“Who told you I was here?” she demanded. “I’ll bet it was that b***h at the shop! I thought you’d solved my Philip’s murder by arresting that farm labourer from Croft’s place. So what more can I add that you don’t already know, and why barge into a church when Christian folks are saying goodbye to a loved one?”

“It was hardly barging in and certainly not disrespectful,” retorted Peter with just the right amount of a threat in his intonation to make her scowl. “Now please come with us and don’t make it necessary for us to use handcuffs.”

“Anyone would think it was me who killed him,” she grumbled, but started to follow the two officers.

“And did you?” asked Peter, mildly.

“You know that I didn’t!” she squawked in reply. “That Boneham bonehead did, and when I get back to the shop as sure as eggs are eggs I’m going to sack his wife!”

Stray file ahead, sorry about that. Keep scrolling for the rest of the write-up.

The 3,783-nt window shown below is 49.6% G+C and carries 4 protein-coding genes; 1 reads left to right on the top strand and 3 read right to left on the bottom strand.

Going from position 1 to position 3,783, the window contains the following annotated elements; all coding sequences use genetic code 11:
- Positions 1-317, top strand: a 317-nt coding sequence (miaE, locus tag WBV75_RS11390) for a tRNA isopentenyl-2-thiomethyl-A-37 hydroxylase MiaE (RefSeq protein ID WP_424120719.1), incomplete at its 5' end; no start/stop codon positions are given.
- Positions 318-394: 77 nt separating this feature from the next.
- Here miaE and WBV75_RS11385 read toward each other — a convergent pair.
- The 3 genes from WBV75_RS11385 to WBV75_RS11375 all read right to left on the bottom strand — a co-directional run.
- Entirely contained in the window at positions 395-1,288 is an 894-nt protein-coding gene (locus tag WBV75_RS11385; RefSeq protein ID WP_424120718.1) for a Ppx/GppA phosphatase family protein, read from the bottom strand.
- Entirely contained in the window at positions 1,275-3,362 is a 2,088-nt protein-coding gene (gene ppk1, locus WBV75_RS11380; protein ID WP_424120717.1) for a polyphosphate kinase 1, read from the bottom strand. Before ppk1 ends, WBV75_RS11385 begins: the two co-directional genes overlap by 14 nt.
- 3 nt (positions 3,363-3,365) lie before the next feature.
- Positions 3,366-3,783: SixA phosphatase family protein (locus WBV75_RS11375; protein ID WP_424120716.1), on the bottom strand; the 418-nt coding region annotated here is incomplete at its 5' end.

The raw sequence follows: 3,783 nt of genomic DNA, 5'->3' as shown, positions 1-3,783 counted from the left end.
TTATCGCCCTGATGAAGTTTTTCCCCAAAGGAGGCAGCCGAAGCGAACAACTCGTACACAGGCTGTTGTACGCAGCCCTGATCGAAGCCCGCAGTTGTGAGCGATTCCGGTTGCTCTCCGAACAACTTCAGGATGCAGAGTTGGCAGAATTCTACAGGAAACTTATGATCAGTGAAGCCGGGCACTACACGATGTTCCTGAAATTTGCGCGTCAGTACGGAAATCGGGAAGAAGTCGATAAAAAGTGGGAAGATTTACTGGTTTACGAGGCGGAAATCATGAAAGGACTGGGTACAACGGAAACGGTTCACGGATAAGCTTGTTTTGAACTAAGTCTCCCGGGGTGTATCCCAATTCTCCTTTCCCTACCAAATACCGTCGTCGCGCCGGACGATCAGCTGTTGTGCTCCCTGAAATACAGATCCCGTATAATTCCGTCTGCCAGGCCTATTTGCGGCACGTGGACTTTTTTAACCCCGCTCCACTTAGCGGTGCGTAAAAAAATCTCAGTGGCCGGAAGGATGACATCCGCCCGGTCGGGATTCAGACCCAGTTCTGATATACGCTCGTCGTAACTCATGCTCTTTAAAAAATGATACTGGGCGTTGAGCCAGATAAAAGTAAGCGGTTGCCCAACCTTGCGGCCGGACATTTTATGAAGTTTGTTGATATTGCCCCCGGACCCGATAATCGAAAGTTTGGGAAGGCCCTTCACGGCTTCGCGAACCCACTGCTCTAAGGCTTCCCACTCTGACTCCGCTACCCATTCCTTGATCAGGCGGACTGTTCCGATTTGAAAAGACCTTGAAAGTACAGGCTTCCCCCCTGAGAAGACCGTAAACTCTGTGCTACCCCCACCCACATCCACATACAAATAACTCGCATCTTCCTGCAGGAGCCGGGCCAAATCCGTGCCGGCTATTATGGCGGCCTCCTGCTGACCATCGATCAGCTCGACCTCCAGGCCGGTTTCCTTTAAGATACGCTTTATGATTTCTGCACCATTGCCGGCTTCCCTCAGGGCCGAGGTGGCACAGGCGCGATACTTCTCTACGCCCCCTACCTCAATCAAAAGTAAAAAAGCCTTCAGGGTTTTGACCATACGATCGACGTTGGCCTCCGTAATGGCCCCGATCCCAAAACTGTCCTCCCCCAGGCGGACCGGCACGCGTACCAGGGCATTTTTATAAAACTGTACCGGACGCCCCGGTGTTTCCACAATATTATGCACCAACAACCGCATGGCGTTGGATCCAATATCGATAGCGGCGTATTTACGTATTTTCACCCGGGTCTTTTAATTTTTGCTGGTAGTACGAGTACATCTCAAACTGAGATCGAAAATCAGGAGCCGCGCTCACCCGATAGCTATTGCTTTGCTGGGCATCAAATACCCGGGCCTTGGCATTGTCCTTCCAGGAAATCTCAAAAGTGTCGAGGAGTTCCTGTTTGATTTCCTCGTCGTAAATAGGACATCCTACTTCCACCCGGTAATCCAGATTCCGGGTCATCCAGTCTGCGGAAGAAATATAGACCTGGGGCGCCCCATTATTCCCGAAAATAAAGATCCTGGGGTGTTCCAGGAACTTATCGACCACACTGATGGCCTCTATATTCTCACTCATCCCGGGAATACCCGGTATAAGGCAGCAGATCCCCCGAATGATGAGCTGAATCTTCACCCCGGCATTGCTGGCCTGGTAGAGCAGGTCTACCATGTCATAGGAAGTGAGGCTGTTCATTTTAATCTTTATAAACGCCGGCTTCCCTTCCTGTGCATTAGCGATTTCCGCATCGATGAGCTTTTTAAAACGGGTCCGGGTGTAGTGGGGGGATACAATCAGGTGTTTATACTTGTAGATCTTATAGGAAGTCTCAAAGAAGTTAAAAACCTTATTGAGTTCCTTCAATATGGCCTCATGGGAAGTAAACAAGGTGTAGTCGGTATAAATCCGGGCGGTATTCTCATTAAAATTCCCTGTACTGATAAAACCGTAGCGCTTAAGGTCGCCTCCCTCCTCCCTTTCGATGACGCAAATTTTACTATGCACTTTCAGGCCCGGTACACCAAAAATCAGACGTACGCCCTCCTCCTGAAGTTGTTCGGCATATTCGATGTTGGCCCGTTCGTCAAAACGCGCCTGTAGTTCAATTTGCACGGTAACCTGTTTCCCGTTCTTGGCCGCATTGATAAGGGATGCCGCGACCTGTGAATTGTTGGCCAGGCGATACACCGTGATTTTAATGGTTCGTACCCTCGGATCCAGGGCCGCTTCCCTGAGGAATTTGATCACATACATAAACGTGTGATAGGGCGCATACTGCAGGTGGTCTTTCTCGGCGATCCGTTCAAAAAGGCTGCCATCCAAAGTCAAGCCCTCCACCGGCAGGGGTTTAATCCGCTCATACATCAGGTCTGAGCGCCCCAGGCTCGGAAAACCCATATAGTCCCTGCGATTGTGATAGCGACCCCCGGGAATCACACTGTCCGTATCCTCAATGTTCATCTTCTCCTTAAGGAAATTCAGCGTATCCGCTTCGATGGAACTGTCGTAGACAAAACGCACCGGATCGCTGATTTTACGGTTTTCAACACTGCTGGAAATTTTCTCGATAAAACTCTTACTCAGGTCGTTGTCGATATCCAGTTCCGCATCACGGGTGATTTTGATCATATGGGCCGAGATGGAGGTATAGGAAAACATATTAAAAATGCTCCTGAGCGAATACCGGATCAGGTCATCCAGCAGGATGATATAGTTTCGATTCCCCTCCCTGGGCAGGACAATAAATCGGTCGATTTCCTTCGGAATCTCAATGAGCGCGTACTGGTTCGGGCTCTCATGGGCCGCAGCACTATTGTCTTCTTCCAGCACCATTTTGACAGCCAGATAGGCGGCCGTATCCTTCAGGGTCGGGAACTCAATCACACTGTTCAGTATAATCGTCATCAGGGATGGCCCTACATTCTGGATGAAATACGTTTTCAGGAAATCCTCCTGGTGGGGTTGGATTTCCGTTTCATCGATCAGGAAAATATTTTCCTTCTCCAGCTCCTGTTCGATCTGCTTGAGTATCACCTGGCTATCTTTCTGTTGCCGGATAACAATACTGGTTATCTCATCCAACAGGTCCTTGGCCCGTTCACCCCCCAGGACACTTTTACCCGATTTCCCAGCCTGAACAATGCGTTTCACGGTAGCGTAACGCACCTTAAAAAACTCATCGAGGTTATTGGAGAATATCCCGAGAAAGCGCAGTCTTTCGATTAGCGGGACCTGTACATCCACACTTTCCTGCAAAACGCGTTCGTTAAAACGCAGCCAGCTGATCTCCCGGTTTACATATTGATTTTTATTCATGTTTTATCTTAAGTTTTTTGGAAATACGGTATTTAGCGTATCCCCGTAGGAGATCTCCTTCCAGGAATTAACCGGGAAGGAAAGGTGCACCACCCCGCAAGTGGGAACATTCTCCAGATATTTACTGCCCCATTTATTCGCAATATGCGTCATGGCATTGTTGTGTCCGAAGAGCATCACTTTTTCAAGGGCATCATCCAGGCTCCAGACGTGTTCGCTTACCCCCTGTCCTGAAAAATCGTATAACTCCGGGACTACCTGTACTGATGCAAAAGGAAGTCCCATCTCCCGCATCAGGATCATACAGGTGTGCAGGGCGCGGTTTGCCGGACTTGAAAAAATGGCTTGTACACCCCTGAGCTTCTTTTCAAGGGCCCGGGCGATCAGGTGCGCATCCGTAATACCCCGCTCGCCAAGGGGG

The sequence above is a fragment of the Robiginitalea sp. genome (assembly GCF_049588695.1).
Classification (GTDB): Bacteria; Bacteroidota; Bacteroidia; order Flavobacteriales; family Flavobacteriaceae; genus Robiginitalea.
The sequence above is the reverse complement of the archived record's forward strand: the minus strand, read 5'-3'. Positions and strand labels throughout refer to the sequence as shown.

“You know that he did it?” asked Peter, “how come you know so much about our investigation?”

“What do you mean?”

“How come you seem to know that he killed your husband? We haven’t said that he did. We haven’t mentioned him to anyone. We haven’t told a single soul who we suspect…”

“It must have been him,” gabbled Miriam Buttery, “there’s nobody else … and someone knew where the hammer was! It was him, I swear it was him, the foul drunkard!”

TO BE CONTINUED…

© Peter Rogerson 18.03.17